As my interest in woodworking developed and my projects became increasingly complex, I realized it was time to put my makeshift work surface (sawhorses and an old door) aside and build a proper woodworker's workbench. Instructable members have published some great benches (see members jdedge and scotttland), but I wanted to build one that would meet my specific needs while providing the opportunity to develop a new woodworking skill at the same time. I settled on a plan from Fine Woodworking Magazine called the "Not so big Workbench" (plan available on the finewoodworking.com website for around $12 when on sale). This workbench is constructed using mortise and tenon joinery which I decided was a necessary skill to learn since I have a number of future furniture projects in mind. The plan also offers a great deal of tool storage which, while not part of this instructable, I plan to add to my workbench in the near future.
Note: This instructable is not intended to be a substitute for the actual "Not so big Workbench" plan. Instead, the goal is to provide a general overview of how to build any workbench using mortise and tenon joinery. If you decide to build the "Not so big Workbench" it would be wise to purchase the plan at the finewoodworking.com website.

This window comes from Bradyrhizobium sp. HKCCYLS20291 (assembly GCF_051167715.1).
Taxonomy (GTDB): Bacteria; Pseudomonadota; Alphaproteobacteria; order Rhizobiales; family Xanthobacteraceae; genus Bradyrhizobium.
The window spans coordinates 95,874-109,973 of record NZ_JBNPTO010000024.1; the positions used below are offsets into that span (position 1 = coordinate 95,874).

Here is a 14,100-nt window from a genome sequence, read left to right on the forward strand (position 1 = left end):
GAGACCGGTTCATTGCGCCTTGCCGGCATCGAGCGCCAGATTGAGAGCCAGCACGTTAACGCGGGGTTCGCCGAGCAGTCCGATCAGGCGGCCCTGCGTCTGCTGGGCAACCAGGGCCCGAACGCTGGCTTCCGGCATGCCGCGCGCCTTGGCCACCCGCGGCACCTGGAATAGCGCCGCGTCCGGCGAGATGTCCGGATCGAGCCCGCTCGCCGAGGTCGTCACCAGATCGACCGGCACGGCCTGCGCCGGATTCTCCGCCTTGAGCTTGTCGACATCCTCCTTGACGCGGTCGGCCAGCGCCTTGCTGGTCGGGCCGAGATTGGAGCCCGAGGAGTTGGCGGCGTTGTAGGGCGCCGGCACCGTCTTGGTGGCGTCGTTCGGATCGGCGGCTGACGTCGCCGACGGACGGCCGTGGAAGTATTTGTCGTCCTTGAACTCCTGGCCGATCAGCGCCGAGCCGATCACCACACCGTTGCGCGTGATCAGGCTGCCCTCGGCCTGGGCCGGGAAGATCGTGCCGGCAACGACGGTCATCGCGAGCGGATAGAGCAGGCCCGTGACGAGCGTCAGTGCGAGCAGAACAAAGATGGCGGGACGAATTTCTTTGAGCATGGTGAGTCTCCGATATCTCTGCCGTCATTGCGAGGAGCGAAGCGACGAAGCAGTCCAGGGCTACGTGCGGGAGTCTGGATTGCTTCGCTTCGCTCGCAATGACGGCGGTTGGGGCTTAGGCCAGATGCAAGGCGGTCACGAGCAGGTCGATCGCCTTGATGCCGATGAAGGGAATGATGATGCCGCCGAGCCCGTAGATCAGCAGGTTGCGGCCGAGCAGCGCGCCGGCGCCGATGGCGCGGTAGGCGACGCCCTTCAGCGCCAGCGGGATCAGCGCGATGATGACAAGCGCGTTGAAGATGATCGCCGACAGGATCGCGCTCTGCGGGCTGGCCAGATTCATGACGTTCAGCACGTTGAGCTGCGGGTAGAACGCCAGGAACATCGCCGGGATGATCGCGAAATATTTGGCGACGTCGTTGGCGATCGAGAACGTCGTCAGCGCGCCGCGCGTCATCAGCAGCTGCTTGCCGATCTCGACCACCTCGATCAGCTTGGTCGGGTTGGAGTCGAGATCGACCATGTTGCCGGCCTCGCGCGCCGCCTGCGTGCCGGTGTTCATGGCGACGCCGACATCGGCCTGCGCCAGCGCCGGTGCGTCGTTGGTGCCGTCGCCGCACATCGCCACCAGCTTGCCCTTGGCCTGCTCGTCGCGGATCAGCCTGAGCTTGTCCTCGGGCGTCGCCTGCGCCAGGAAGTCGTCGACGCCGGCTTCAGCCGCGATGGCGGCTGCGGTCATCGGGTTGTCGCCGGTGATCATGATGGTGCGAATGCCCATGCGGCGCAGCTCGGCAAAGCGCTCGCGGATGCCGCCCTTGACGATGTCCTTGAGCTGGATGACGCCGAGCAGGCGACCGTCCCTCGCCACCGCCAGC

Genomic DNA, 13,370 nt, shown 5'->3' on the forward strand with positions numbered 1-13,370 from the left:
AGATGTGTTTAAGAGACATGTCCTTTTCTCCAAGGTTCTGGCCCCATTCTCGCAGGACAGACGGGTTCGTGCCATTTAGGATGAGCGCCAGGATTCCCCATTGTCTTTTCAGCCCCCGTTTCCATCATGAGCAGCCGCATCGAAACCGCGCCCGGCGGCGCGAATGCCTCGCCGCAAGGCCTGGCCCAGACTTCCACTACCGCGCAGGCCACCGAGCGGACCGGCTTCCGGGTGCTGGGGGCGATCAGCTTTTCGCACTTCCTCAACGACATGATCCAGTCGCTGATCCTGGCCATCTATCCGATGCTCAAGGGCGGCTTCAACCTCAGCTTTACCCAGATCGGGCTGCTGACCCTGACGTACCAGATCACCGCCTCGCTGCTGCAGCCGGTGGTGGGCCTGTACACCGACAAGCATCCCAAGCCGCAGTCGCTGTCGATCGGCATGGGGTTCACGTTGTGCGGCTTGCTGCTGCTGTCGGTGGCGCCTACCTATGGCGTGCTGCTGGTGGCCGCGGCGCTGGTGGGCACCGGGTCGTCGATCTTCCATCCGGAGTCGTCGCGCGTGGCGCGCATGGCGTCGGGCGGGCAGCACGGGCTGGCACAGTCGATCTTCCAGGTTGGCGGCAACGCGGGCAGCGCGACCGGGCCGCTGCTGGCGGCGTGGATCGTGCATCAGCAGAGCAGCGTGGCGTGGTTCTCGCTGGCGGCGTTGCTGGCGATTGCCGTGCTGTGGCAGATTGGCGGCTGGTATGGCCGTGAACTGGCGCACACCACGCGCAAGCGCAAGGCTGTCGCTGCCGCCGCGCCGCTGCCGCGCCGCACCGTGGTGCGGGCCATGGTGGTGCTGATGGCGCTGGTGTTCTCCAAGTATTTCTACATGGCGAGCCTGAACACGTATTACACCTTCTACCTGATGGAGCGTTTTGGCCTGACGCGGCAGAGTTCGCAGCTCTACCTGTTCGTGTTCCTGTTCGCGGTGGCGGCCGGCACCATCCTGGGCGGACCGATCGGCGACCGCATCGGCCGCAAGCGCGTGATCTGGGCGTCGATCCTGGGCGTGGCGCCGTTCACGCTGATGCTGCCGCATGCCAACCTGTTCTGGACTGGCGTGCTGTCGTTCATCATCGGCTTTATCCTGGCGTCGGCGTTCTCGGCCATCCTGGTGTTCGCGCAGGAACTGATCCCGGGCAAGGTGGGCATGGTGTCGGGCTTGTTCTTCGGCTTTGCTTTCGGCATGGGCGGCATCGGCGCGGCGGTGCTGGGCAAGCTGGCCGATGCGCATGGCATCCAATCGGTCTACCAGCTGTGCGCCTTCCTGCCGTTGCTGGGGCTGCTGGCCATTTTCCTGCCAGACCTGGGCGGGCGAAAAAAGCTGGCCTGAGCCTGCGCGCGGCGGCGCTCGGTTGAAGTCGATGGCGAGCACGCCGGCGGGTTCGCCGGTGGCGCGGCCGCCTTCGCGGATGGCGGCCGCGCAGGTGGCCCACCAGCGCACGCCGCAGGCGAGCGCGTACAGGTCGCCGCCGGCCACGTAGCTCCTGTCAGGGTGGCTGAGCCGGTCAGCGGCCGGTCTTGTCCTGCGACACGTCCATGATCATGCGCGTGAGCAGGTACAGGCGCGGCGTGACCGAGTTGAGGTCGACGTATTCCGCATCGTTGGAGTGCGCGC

Step 1: Using basic tools to build this project
If you watch any of the woodworking shows on public television you know the pros have workshops stocked with every sophisticated power tool available today.** Because they have a specific tool for every task their projects seem effortless and always go together flawlessly in a 30 minute show. Unfortunately, most of us (including myself) don't have many of these tools at our disposal. For that reason, the focus of this instructable is to detail the challenges and solutions in building a mortise and tenon style workbench using the limited number of tools many of us own.
** For example: in the fine woodworking step by step video for building the "Not so big Workbench", Ed Pirnik uses a mortising machine to cut near perfect mortises requiring minimal clean up with a chisel. The video is available to online fine woodworking members only. The charge is $4.99 a month for full access to the site but is well worth it, in my opinion.
Here are the tools I used to create this workbench:
Miter Saw - to crosscut workbench lumber to length
Table saw - to mill the lumber to the proper dimensions (4' x 4' x 6' Douglas fir, ripped to size for legs, stretchers and trestles)
Dado blade set for the table saw - to cut the tenons
Power drill - using Forstner bits to drill the mortises and dog holes (spade bits would be acceptable as well)
Wolfcraft drill jig - to control the drill and provide greater precision when drilling - purchased for this project at Amazon.com ($25)
Assorted chisels (1/4", 1/2" and 1") - to remove waste from the mortises and fine tune the tenons
Random orbit Sander - 80 up to 220 sandpaper grits to smooth surfaces for finishing
Hammer - for inserting hardwood pins in the base joints to help prevent racking over time
Rubber Mallet - for base assembly
Block Plane - to fine tune tenons
5' clamps - for assembly of the workbench base